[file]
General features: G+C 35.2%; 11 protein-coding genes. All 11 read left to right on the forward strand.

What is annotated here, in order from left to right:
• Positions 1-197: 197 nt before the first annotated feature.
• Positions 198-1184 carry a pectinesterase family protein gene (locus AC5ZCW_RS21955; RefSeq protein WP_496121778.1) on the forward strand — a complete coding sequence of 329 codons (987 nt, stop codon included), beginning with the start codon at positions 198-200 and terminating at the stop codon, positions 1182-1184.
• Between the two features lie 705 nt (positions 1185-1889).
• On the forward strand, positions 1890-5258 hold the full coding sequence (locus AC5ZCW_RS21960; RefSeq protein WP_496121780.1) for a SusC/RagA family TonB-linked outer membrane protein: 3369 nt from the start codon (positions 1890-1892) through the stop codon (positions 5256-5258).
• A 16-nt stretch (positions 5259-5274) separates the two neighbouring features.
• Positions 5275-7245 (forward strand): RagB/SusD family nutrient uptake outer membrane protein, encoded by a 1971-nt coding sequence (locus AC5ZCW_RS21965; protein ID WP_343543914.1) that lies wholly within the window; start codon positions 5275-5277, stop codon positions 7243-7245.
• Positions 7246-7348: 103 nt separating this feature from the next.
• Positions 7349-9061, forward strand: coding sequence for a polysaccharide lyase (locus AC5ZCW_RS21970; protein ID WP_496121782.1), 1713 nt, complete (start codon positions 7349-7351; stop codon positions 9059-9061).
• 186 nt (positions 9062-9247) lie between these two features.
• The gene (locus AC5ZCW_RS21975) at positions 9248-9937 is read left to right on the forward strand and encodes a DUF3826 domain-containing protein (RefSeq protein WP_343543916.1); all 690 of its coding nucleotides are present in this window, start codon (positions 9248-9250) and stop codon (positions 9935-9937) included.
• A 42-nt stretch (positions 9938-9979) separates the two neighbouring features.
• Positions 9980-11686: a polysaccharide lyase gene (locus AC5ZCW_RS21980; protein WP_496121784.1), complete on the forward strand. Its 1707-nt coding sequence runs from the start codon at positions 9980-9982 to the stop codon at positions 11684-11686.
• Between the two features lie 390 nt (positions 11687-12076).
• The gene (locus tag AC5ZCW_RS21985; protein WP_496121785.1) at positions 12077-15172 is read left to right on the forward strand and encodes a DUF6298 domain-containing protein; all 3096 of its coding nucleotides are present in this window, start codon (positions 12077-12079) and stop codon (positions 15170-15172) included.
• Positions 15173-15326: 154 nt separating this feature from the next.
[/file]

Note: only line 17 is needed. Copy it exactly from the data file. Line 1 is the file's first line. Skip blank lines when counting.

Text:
• Positions 15173-15326: 154 nt separating this feature from the next.